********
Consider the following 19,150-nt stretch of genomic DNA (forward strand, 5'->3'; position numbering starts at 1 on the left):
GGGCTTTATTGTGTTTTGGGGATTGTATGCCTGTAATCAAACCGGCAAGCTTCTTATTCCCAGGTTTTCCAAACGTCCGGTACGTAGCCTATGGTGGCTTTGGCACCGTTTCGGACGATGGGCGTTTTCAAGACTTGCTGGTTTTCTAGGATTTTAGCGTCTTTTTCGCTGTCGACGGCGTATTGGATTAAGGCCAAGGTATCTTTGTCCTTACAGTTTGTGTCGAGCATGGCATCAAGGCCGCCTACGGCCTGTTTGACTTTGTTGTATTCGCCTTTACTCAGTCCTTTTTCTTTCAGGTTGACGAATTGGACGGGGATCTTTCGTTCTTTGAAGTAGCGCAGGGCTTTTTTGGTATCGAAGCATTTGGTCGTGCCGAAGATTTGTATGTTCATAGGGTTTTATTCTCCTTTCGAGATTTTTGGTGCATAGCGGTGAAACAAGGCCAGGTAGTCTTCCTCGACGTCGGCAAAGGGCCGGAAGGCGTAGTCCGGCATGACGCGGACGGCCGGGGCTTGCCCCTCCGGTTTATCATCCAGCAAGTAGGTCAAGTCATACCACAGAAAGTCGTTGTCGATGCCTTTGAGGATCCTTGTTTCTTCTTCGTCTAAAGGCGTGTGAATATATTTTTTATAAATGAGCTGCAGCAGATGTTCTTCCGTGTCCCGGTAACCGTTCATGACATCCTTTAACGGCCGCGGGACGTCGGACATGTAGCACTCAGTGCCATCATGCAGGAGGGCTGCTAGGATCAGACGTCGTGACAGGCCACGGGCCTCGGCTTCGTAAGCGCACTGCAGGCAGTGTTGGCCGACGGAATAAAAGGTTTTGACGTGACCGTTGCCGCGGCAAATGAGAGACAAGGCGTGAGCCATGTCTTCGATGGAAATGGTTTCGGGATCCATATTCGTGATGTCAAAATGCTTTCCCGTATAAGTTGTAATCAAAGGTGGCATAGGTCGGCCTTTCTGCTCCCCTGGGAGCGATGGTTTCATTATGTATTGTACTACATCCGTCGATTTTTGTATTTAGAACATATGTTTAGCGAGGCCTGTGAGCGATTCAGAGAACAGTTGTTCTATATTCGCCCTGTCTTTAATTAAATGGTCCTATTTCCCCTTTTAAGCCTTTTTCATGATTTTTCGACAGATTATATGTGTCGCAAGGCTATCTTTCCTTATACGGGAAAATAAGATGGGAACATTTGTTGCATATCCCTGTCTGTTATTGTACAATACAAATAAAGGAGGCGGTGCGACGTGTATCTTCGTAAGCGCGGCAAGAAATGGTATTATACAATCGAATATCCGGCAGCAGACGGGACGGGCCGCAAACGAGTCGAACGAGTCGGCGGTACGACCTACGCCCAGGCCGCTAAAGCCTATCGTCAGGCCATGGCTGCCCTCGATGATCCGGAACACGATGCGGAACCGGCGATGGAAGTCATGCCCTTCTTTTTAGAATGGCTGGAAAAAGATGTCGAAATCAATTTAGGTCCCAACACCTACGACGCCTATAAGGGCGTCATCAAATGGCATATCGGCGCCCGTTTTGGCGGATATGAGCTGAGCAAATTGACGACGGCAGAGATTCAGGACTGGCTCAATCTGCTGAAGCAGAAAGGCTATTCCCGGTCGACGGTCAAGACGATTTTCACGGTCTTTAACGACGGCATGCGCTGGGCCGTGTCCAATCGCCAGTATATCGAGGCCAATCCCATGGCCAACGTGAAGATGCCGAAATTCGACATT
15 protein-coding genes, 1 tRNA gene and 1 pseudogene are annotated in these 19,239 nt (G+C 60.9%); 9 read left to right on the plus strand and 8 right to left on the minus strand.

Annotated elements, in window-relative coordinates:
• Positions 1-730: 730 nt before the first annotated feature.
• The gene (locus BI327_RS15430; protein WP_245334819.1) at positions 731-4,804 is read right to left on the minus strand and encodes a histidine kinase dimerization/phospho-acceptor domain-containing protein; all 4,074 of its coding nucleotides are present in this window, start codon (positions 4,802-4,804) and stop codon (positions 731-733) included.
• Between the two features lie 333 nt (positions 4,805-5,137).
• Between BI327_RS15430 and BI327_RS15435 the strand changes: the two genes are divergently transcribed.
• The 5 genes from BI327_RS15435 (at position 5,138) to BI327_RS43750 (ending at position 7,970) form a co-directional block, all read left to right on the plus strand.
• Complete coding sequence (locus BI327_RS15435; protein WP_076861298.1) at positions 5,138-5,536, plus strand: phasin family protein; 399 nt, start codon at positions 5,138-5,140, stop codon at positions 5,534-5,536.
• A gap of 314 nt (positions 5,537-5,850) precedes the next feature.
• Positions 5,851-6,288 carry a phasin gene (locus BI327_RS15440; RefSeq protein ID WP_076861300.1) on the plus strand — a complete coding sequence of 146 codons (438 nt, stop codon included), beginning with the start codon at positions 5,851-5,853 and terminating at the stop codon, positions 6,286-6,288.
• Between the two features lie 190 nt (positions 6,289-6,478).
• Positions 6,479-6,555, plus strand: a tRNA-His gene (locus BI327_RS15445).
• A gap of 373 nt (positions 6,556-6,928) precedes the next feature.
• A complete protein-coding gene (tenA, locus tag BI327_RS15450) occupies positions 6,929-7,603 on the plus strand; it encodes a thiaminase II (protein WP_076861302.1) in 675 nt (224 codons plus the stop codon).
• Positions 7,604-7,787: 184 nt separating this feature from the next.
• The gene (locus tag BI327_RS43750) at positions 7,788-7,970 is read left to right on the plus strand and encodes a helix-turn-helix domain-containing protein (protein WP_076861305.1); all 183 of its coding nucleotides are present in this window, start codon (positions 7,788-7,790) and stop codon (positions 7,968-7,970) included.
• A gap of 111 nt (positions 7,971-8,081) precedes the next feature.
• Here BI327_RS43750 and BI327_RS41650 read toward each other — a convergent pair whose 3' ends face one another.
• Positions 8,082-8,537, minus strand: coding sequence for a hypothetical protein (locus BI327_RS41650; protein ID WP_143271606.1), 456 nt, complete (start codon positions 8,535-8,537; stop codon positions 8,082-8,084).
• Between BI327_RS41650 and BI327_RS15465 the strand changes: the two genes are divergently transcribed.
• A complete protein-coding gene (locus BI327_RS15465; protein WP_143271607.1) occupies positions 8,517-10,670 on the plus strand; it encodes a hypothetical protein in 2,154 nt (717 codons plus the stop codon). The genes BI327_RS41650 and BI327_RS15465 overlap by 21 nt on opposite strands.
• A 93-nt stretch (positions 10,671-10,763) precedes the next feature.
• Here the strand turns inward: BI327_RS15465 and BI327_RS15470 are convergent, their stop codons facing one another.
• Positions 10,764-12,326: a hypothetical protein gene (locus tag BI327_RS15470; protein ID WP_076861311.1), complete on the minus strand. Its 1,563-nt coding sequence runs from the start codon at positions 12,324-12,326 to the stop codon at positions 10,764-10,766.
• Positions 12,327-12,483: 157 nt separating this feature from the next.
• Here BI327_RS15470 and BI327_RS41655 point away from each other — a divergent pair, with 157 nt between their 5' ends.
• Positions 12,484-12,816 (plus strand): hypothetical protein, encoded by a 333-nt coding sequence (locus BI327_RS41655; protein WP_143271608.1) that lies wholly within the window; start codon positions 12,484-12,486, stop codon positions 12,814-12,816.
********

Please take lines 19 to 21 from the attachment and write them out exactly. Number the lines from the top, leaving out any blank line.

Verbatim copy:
• A gap of 111 nt (positions 7,971-8,081) precedes the next feature.
• Here BI327_RS43750 and BI327_RS41650 read toward each other — a convergent pair whose 3' ends face one another.
• Positions 8,082-8,537, minus strand: coding sequence for a hypothetical protein (locus BI327_RS41650; protein ID WP_143271606.1), 456 nt, complete (start codon positions 8,535-8,537; stop codon positions 8,082-8,084).